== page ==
Zalmay Khalilzad, the US Special Representative for Afghanistan Reconciliation, said significant progress was made during the six days of talks held with the Taliban, aimed at finding a solution for the 17-year-old conflict.
Zalmay Khalilzad, the United States special representative for Afghanistan reconciliation who has led talks for the American side, seemed aware of these concerns when he tweeted he was travelling to Kabul to brief President Ghani and said that any deal "must include an intra-Afghan dialogue".
After the negotiations, U.S. special peace envoy Zalmay Khalilzad is expected to inform President Ashraf Ghani in Kabul about the achieved progress.
USA envoy Zalmay Khalilzad has met with the Taliban on a number of occasions in recent months in the latest bid to end America's longest war.
The Taliban also dismissed media reports claiming that an agreement for a ceasefire had been reached with the Afghanistan government.
The Taliban emerged in the early 1990s following the withdrawal of Soviet troops from Afghanistan, shortly before the demise of the Soviet Union.
The militants say they will only begin talks with the government once a firm date for the withdrawal of USA troops has been agreed.
"Reports by some media outlets about agreement on a ceasefire and talks with the Kabul administration are not true", Zabihullah Mujahid, the Taliban spokesman, said in a statement shared with Al Jazeera.
"They will lift a ban on Taliban leaders from blacklist and will exchange prisoners", said a Taliban source privy to the peace talks in Qatar.
Waheed Muzhda, an Afghan political analyst, said Baradar's inclusion is important because "he enjoys the full support of all the Taliban commanders".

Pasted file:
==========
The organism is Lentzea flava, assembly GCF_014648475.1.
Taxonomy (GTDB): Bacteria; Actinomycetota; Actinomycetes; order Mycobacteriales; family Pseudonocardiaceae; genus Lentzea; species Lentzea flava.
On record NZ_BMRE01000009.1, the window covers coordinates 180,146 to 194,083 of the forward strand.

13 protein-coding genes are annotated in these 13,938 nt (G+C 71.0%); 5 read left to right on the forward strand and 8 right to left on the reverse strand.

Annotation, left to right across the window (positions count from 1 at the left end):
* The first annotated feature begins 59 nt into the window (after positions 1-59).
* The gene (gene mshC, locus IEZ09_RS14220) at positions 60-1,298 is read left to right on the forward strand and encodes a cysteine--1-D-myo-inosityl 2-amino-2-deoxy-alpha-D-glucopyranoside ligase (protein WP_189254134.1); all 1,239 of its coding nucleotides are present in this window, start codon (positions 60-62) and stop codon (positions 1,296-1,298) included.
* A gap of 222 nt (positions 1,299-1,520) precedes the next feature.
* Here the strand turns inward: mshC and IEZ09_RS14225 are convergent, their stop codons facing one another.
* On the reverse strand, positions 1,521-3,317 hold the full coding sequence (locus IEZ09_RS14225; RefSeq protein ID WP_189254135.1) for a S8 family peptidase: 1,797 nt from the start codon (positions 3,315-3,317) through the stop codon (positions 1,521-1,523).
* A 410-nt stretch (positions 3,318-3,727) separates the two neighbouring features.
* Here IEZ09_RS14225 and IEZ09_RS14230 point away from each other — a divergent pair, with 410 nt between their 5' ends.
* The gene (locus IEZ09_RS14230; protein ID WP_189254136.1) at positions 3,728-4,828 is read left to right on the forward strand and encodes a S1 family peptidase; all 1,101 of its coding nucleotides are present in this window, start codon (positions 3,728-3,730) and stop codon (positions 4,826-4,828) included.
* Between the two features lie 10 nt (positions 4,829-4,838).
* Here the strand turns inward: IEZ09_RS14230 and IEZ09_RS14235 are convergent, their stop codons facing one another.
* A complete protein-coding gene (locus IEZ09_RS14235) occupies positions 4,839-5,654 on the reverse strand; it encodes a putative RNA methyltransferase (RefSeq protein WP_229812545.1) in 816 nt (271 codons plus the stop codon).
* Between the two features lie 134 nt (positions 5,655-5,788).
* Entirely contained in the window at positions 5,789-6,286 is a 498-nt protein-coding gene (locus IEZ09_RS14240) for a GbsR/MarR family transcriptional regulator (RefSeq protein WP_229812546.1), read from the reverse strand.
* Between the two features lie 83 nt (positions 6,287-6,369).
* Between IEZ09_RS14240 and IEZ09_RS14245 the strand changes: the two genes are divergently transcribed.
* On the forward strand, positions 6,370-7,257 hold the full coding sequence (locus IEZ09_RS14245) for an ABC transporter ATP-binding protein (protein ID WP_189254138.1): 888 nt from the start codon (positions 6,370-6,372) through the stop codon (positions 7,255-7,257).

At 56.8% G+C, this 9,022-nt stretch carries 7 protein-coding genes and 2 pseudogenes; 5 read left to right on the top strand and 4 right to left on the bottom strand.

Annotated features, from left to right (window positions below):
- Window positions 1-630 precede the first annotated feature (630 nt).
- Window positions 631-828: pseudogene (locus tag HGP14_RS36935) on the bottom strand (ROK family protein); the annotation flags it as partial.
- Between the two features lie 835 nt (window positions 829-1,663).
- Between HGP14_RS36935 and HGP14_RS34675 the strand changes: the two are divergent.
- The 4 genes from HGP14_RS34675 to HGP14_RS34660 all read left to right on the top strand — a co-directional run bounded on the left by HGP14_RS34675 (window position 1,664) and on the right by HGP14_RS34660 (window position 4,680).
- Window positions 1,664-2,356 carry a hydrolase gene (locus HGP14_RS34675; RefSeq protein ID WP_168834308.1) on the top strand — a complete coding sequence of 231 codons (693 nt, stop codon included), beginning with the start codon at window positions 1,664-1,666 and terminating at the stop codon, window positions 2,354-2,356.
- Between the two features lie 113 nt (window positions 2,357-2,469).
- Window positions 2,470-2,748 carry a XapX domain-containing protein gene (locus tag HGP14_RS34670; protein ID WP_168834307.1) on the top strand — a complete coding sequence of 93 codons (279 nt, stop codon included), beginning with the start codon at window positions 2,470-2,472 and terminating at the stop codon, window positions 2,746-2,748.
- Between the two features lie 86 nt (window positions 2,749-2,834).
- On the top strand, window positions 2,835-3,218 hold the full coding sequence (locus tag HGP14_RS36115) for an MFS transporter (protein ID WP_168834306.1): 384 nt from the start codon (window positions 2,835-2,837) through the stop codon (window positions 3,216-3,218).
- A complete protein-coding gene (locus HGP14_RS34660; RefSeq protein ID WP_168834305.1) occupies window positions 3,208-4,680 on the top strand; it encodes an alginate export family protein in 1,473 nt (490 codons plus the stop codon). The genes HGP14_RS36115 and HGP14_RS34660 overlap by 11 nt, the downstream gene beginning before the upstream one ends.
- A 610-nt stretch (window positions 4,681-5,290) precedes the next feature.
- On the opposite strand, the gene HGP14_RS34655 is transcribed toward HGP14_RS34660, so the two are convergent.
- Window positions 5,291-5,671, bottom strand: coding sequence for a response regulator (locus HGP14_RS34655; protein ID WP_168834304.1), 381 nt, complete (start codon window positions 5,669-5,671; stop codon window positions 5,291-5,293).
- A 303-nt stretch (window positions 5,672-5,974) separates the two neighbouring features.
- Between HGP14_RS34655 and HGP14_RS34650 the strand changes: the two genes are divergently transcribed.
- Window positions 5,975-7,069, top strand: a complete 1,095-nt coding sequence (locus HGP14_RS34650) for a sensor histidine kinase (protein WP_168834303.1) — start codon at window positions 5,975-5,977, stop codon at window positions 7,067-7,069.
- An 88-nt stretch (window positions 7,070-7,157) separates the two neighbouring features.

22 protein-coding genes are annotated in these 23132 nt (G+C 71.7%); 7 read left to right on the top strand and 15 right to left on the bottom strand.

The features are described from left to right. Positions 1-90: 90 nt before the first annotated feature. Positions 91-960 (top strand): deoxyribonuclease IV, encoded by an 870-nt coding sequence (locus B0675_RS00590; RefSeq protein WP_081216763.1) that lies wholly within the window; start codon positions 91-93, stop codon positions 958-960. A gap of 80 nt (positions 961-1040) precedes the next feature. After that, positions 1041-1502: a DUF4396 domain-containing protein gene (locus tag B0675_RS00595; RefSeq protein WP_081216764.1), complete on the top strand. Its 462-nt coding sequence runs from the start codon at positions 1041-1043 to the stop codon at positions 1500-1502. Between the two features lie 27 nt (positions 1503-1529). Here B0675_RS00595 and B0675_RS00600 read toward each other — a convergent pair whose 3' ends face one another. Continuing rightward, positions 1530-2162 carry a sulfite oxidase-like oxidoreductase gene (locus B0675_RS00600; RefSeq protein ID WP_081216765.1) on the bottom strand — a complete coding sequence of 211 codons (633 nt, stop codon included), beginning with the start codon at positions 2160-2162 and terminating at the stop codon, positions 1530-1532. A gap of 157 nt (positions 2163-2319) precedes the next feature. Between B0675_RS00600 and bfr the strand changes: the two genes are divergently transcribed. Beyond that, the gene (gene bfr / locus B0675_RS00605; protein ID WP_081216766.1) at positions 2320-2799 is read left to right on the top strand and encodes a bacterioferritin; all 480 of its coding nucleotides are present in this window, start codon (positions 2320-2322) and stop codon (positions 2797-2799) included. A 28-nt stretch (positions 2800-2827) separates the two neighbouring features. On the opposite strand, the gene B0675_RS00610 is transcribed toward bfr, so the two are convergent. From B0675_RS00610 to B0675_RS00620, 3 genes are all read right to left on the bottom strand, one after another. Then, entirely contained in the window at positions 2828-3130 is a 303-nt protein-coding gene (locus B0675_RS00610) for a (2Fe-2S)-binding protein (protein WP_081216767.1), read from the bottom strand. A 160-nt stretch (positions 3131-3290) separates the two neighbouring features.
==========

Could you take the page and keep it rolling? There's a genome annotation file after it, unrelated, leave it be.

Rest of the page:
- The ongoing US-Taliban meeting in Doha, which started on Monday, is the longest of such meetings.
Despite the presence of US-led foreign forces training, advising and assisting their Afghan counterparts 17 years after the United States led an invasion to drive them from power, the Taleban controls almost half of Afghanistan.
Pakistan facilitated the landmark first direct talks between the Afghan government and the Taliban in Islamabad in 2015, but the process broke down after Taliban announced the death of their long-term leader Mullah Omer, triggering a bitter power struggle within the militia.
The Taliban sources said a key provision to the deal included a ceasefire but they had yet to confirm a timeline and will only open talks with Afghan representatives once the ceasefire is implemented.
Afghan soil will not be used for attacks or threats against the U.S. or other countries, they said.
If Washington exits before a peace deal is in place there are fears the already-plummeting morale of Afghan security forces will shatter and that they will break along ethnic lines, igniting a full-scale civil war or even usher in a new era of Taliban rule.
However, he said added: "We have a number of issues left to work out".
During his interaction, President Ghani also revealed that since he took office in late 2014 Afghan security forces have lost more than 45,000 personnel while battling the Taliban. "The Afghan government is one of them", he added.
Last year Afghan President Ashraf Ghani offered a peace plan which encompassed a ceasefire and called for bringing the Taliban into the political mainstream.
Ghani admitted on Friday that 45,000 members of Afghanistan's security forces had been killed since he took power in 2014, and the United Nations has warned fighting is taking a record toll on civilians.
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